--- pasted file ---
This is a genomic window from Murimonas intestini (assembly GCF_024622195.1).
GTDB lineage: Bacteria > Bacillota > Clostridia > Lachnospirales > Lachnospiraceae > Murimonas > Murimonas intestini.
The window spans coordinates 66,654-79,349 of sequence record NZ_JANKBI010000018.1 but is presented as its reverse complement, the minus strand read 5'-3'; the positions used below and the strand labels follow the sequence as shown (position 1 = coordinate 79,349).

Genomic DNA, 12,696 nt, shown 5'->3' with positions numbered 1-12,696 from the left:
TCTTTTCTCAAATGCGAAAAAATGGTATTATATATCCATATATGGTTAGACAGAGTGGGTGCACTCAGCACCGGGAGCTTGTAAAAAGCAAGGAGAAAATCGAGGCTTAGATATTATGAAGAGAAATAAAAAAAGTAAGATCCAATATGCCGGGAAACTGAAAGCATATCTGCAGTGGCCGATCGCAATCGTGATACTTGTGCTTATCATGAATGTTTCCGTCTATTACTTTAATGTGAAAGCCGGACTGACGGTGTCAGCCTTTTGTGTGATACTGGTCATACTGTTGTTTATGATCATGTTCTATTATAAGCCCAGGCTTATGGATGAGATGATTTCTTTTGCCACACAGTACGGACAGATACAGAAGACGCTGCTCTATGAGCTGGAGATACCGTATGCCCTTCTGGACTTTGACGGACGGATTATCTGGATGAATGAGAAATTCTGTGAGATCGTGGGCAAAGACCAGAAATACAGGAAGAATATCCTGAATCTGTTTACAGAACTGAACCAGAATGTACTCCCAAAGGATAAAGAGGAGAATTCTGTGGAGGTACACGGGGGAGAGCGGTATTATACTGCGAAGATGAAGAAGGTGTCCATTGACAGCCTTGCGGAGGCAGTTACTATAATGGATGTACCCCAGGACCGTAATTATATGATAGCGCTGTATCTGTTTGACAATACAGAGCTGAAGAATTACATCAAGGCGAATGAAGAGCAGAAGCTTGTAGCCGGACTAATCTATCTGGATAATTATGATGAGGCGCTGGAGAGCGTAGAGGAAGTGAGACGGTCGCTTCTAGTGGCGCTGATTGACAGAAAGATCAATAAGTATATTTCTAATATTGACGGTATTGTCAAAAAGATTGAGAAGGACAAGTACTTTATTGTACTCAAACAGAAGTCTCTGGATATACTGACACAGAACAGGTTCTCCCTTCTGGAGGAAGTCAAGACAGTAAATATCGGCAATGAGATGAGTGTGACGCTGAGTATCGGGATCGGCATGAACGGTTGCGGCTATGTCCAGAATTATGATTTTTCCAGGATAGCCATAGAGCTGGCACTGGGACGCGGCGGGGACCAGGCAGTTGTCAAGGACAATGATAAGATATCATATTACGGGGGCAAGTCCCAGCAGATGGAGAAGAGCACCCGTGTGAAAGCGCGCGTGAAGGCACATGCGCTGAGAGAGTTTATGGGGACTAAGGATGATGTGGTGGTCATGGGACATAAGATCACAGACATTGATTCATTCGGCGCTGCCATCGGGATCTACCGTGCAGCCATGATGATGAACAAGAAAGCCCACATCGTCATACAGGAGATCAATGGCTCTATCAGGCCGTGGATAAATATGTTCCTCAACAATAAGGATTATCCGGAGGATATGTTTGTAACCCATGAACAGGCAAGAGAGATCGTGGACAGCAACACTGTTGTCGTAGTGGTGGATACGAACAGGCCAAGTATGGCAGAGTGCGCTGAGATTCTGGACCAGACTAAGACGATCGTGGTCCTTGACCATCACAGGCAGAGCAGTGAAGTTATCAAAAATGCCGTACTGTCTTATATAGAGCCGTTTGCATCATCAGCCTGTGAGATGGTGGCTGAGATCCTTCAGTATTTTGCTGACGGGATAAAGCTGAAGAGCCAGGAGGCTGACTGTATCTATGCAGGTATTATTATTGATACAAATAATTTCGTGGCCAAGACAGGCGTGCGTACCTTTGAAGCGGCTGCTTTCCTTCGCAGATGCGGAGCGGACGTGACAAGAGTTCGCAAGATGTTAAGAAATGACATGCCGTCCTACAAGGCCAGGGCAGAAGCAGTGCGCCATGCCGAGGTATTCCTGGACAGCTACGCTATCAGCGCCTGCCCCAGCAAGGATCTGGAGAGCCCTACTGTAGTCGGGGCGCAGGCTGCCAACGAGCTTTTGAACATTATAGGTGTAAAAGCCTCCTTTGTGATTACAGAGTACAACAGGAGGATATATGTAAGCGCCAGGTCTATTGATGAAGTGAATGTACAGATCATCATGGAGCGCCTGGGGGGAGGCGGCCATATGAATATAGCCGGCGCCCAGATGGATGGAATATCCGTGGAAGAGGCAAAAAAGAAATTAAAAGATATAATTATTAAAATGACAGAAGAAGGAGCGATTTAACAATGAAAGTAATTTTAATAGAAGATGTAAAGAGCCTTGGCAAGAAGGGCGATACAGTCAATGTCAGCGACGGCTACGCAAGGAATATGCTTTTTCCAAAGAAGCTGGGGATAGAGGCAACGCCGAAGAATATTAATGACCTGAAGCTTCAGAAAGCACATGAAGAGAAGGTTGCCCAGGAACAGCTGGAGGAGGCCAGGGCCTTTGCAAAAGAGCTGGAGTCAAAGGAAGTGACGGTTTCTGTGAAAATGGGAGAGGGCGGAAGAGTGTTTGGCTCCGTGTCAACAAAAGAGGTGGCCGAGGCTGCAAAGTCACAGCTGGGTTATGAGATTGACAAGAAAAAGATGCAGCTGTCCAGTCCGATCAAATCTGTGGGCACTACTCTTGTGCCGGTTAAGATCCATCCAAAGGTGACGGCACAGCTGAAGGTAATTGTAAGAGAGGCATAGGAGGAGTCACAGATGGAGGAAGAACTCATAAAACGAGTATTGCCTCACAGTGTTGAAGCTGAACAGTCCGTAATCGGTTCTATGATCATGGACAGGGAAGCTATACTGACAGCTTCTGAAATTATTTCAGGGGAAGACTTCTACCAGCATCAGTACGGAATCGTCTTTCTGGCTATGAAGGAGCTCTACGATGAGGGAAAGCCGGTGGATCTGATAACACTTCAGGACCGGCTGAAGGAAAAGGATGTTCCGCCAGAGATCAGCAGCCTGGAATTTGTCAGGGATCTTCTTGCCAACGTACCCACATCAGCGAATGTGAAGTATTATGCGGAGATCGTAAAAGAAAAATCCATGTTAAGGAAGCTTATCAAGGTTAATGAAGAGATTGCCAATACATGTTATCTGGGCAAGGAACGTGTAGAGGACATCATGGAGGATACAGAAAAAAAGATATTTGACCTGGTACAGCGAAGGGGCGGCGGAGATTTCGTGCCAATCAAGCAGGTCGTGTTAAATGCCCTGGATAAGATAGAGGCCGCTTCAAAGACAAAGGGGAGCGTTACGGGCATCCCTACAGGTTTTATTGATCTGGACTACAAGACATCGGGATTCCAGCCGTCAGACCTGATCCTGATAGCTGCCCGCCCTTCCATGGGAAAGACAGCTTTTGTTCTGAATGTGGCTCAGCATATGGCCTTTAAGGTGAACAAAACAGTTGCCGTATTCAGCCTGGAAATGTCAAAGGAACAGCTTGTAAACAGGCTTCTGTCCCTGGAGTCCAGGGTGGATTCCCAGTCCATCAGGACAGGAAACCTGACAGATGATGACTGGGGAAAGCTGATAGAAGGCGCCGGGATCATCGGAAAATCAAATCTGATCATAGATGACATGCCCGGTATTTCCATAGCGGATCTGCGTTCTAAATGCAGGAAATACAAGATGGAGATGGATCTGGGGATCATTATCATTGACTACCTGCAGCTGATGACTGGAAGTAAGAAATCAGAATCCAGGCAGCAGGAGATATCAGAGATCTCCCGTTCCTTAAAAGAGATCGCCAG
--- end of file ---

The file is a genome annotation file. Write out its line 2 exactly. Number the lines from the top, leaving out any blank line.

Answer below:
GTDB lineage: Bacteria > Bacillota > Clostridia > Lachnospirales > Lachnospiraceae > Murimonas > Murimonas intestini.